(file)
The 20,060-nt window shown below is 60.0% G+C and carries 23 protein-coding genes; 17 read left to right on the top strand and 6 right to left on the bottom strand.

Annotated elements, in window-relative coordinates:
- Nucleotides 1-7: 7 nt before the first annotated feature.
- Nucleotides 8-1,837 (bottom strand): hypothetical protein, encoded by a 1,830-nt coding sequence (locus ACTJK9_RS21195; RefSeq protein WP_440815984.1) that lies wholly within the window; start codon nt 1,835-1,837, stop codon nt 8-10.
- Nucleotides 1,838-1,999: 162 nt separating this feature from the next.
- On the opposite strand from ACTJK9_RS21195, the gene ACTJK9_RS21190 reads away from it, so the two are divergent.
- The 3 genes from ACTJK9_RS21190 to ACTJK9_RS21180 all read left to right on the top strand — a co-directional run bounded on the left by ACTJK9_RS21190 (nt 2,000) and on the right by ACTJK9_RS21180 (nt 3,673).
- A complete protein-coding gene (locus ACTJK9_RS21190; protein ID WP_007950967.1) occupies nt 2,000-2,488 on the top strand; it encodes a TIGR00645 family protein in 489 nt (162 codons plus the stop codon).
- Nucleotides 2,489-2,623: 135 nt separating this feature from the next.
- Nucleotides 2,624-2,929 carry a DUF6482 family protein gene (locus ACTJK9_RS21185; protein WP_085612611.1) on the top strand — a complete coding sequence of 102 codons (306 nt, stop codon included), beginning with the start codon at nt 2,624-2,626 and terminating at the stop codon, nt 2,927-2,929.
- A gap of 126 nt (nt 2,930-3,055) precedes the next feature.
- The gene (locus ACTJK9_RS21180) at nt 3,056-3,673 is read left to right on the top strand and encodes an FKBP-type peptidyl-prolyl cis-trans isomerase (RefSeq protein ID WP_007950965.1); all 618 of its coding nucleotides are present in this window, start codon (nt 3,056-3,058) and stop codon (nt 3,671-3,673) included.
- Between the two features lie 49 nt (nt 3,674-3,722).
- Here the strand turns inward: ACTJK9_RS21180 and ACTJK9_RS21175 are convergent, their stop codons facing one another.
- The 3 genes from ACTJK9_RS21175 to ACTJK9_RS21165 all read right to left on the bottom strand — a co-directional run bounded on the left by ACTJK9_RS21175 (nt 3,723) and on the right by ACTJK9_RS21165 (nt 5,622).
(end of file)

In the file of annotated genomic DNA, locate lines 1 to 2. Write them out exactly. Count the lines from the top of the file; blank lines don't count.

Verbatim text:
The 20,060-nt window shown below is 60.0% G+C and carries 23 protein-coding genes; 17 read left to right on the top strand and 6 right to left on the bottom strand.

Annotated elements, in window-relative coordinates: